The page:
Anthropology and the New Cosmopolitanism: Rooted, Feminist and Vernacular Perspectives

By Pnina Werbner | Go to book overview

16
Cosmopolitan Values in a Central
Indian Steel Town

Jonathan Parry


The Setting

This chapter focuses on the 'demotic cosmopolitanism' of public sector industrial workers in the central Indian steel town of Bhilai.1 The Bhilai Steel Plant (BSP), a government undertaking, was constructed in the late 1950s and early 1960s with the fraternal aid of the 'anti-imperialist' Soviet Union on a greenfield site in the 'backward' rural region of Chhattisgarh. An icon of the post-Independence nationalist development project, BSP was intended as a 'beacon' for India's industrial future. It was one of Nehru's 'temples' to modernity. Along with its captive mines, by the mid-1980s it had some 65,000 employees on its direct pay roll. The chill wind of economic liberalisation has since blown and that figure now stands at around 35,000. A majority are provided with quarters in the company township, but a significant proportion lives in the sea of urban sprawl that surrounds it. Surrounding it, too, are hundreds of smaller-scale private sector factories for which the plant provided a magnet. Originally ancillary to BSP, some have grown into substantial concerns that supply a global market.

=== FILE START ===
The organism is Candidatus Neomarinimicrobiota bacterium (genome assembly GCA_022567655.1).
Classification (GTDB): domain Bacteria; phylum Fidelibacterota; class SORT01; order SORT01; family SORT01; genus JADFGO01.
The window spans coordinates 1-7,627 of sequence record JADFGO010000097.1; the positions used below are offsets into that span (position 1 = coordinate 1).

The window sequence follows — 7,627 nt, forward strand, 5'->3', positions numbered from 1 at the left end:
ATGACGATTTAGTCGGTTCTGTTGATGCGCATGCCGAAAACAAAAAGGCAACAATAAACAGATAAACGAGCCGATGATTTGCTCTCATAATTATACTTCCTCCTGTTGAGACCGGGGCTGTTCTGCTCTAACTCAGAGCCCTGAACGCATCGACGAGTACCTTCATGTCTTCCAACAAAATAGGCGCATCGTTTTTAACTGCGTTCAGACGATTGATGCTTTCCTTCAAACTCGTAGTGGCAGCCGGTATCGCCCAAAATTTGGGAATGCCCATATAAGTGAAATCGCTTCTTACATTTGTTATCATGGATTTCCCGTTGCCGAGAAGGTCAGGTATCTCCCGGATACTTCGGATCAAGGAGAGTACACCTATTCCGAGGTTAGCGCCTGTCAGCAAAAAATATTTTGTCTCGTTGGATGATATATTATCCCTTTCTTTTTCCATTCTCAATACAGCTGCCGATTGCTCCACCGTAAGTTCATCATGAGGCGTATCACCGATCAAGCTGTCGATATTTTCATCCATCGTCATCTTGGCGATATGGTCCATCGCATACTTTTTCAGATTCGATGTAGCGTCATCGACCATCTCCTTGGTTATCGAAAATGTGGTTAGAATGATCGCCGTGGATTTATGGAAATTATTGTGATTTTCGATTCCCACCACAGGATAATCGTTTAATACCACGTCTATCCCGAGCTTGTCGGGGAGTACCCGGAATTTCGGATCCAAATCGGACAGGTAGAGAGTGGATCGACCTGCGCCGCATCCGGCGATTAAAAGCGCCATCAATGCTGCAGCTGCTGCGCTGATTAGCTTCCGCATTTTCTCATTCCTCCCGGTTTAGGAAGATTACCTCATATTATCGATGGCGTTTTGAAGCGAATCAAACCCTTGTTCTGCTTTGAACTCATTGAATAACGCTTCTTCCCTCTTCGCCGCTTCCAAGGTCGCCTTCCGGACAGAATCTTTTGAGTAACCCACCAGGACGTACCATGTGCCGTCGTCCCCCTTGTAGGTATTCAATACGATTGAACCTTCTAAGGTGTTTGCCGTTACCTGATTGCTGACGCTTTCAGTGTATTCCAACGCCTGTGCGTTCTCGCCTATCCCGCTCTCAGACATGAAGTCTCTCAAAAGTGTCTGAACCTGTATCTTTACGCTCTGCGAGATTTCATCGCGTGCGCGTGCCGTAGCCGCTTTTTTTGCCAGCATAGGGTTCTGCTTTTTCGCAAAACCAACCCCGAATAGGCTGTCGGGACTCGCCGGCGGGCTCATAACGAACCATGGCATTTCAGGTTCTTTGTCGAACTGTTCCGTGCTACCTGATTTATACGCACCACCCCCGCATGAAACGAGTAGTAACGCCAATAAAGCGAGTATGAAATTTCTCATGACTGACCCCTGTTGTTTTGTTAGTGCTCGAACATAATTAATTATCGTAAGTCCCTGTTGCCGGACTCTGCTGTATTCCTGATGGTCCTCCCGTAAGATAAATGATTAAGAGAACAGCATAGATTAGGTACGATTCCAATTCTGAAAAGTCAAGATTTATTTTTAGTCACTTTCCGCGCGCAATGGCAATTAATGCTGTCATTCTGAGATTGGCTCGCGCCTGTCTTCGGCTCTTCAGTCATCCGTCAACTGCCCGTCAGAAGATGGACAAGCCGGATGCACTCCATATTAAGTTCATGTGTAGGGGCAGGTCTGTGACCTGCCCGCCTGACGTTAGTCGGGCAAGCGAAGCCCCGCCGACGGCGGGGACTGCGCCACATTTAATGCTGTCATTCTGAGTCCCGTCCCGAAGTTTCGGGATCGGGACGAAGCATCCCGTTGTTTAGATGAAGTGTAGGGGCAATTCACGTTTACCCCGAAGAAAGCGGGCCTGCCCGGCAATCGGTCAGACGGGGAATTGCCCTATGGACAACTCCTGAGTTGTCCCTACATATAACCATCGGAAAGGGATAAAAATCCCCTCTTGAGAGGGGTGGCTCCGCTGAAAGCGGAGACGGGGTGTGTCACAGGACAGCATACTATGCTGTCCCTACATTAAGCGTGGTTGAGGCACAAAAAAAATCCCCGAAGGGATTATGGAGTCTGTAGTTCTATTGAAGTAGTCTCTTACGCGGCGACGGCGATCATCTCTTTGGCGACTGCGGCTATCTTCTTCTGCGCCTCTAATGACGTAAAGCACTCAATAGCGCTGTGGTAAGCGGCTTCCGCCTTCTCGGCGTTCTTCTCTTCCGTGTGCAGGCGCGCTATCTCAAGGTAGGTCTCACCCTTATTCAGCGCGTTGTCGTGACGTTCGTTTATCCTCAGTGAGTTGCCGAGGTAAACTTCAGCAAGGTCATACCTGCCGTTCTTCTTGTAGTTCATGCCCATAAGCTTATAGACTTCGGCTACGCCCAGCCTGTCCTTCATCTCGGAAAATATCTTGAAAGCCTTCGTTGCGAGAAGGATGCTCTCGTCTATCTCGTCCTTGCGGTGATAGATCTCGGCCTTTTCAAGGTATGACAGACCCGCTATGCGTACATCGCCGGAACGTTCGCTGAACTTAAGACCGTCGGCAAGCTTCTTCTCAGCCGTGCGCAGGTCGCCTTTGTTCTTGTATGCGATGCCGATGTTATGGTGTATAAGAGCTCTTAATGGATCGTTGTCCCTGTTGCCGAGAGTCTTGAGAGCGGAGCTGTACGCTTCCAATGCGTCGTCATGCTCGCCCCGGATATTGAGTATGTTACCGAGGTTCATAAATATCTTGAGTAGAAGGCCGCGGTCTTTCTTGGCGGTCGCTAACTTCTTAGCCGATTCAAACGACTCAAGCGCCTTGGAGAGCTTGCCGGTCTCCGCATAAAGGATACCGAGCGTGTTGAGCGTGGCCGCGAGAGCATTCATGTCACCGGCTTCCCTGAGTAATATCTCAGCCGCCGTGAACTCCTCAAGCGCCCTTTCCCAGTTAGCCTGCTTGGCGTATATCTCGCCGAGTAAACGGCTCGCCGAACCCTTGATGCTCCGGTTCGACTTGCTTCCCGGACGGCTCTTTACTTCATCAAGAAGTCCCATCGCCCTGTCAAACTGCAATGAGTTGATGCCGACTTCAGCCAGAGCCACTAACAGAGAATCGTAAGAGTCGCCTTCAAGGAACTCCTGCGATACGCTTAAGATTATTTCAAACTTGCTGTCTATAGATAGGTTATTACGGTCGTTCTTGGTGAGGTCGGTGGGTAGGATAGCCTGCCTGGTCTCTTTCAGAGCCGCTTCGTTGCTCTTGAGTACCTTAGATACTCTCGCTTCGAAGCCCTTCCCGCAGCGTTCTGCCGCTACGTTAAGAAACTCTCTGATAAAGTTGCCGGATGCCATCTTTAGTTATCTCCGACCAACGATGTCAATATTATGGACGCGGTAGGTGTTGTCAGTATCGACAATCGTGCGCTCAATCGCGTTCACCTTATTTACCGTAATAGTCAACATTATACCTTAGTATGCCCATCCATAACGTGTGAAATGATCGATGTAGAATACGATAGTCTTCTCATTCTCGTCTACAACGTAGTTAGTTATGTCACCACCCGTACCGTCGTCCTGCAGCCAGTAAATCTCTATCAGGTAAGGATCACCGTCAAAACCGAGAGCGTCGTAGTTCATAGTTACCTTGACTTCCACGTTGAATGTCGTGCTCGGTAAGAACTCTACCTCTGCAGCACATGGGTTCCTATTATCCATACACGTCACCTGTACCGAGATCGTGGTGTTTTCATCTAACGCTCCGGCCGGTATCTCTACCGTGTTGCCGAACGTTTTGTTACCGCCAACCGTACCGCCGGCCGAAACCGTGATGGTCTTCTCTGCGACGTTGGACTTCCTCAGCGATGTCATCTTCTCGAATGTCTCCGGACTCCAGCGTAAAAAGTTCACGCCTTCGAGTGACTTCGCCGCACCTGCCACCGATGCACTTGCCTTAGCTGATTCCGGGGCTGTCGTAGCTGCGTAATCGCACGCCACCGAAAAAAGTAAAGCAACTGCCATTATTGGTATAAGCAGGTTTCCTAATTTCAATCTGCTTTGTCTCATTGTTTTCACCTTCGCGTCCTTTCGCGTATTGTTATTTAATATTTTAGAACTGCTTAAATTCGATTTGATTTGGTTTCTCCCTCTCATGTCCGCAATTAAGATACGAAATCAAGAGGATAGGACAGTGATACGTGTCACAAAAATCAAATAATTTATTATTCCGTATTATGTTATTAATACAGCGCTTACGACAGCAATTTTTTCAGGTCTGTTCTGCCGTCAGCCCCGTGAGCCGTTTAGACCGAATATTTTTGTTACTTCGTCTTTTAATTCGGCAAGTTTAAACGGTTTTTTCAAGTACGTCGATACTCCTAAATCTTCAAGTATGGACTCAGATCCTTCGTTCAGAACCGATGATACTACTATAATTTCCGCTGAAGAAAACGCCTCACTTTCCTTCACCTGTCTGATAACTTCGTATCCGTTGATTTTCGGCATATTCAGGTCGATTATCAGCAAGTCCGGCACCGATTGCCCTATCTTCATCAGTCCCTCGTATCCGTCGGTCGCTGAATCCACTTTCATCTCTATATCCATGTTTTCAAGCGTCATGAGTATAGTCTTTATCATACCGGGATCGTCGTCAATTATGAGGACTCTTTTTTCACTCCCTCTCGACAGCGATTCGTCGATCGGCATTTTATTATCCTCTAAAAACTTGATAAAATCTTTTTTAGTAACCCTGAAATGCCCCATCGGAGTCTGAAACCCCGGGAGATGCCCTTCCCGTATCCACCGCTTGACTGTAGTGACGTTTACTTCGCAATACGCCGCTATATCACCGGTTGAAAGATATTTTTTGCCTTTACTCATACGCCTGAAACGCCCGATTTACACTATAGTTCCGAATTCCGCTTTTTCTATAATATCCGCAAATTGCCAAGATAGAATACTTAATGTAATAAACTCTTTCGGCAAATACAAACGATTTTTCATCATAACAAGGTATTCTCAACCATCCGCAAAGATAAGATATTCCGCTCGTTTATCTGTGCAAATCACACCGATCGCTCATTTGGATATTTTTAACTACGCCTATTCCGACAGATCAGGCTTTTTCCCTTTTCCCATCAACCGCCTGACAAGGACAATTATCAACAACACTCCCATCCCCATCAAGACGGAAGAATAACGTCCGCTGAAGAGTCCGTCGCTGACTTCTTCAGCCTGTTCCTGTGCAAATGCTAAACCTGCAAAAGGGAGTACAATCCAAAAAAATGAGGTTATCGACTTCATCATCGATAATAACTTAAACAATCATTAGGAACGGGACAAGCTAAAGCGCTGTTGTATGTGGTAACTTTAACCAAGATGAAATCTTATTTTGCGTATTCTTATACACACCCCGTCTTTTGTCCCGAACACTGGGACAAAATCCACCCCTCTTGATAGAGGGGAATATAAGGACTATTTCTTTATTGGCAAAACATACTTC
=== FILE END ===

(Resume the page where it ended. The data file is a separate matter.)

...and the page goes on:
For reasons discussed in detail elsewhere (Parry 2007), the local peasantry were initially reluctant recruits to the BSP labour force, and the plant and its township were built largely by long-distance migrants drawn from almost every corner of the country. Many put down permanent roots in Bhilai, now proudly described as a 'mini-India' in which people of different regions and religions rub along together in tolerant cosmopolitan amity. Almost the opposite is suggested, however, by stereotypical accounts of the fear and awe with which the local villagers regarded these strangers who flooded the area in the early years of the plant. 'Xenophobia', with its connotations of aggressive and irrational hatred, is perhaps too strong, but many undoubtedly felt swamped and displaced — which is what many literally were. Land from 96 villages was compulsorily purchased to construct the new complex. Whole villages disappeared without trace under industrial plant or township quarters and amenities. Others lost only their arable and wasteland, and their rump residential sites became slum-like labour colonies

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